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50 Years Ago, ‘Willy Wonka’ Gave Us This Wonderfully Disturbing Scene

"You get nothing!"

Paramount Pictures

Willy Wonka and the Chocolate Factory arrived in theaters on June 30, 1971… a mind-boggling 50 years ago. The film adaptation of Roald Dahl’s book Charlie and the Chocolate Factory remains a family favorite all these years later, and deservedly so. Directed by Mel Stuart, the film presents imagery, scenes, and characters that are both candy-coated and surprisingly dark, even downright terrifying (we’re looking at you, an insane boat ride along the chocolate river, into the tunnel).

But no scene stirs more debate than the infamous sequence in which Gene Wilder’s Wonka viciously screams at Grandpa Joe (Jack Albertson), who has come into his office with Charlie (Peter Ostrum) to claim the boy’s lifetime supply of Wonka chocolate. Wonka declares that Charlie won’t be getting the sweets because he “broke the rules.” Grandpa Joe asks, “What rules? We didn’t see any rules, did we, Charlie?” Wonka then laces into him, citing rule 37B of the contract Charlie signed. “You stole Fizzy Lifting Drinks!” he screams. “You bumped into the ceiling, which now has to be washed and sterilized. So, you get nothing!!. You lose!!! Good day, sir!!!!” Grandpa Joe then calls Wonka a crook, a cheat and a swindler, and complains that he’s built up a boy’s hopes and then smashed all his dreams to pieces. On the way out the door, Grandpa Joe vows to get even, adding, “Slugworth wants a Gobstopper… He’ll get one.” Charlie stops in his tracks, walks over to Wonka, softly places the Gobstopper on his desk, and steps away. Wonka then grasps the Gobstopper and quietly says, “So shines a good deed in a weary world,” before announcing that Charlie won and joyfully hugging the boy. Slugworth enters the room, and Charlie learns that the man works for Wonka. It was all a test. Charlie passed. The whole factory will soon be his.

Now, here’s my issue with the scene in what is one of my all-time favorite movies. Though he didn’t need to be quite such a jerk about it, Wonka was right. Grandpa Joe and Charlie DID break the rules. They were just as guilty as Veruca and Mike and Augustus and Violet, only they didn’t get caught in the act. Grandpa Joe has been a crank the whole movie – never getting out of bed, grousing about the cold floor, using Charlie’s paperboy money to buy tobacco for his pipe, calling out the kids who misbehave, etc. And he’s the one who suggests sampling the Fizzy Lifting Drink! He’s dead wrong for calling Wonka a crook. Meanwhile, though Charlie is a nice boy and ultimately does the right thing, not only did he break the rules, but if watch the “You lose!!!” scene closely, Charlie nods his head in agreement when Grandpa Joe asks, “What rules? We didn’t see any rules, did we, Charlie?”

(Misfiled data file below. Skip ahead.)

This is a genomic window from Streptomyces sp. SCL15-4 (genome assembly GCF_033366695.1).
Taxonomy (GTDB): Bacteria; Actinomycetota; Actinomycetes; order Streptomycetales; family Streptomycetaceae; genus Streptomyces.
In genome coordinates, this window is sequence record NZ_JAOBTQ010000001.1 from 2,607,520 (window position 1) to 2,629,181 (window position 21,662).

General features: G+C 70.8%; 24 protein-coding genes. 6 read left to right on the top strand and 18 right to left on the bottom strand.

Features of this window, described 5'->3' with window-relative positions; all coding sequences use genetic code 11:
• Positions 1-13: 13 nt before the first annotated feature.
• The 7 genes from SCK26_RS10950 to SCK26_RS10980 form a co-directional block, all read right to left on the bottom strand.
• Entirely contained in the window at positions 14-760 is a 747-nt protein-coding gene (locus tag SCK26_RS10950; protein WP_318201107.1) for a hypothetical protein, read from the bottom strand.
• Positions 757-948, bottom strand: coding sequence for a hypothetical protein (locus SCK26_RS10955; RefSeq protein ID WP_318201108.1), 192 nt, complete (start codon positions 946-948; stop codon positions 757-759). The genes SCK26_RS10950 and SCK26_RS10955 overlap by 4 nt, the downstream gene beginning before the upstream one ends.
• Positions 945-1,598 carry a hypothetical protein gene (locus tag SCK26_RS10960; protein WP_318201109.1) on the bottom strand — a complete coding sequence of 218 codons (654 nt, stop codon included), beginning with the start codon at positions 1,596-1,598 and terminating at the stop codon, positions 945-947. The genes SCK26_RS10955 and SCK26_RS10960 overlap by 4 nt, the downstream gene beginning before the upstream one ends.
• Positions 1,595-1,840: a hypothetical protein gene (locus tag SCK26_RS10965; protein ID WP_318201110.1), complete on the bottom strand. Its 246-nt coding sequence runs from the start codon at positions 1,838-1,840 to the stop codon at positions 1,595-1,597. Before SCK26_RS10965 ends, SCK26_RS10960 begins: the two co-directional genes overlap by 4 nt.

This scene has bothered me for decades. It’s possible that Veruca, Mike, Augustus or Violet would have done the right thing… if given the chance. They weren’t… or at least moviegoers didn’t see such scenes after the Oompa Loompas sang and danced them off the screen. Even though Charlie does the right thing, Grandpa Joe has set a bad example for his grandson across the entire movie. What’s going to change once Charlie takes over the factory and must care for everything and everyone, including the Oompa Loompas? I love the ending of the movie as much as anyone – especially when the Great Glass Wonkavator smashes through the ceiling, and Charlie glimpses his house and school – but it still bothers me that Wonka suddenly forgets and forgives Grandpa Joe. Worse, Grandpa Joe is selfish right to the final frames of the movie. Wonka informs Charlie that he’s giving him the factory, adding that Charlie can move in immediately. Grandpa Joe wonders, “And me?” Seriously?

Anyway, 50 years after the fact, the “You lose!!!” scene still leaves a bad taste in my mouth. Fortunately, the movie is always and forever a classic and it does end with one of the best exchanges ever: “Charlie, don’t forget what happened to the man who suddenly got everything he always wanted,” Wonka says. Charlie asks, “What happened.” And a smiling Wonka reveals, “He lived happily ever after.”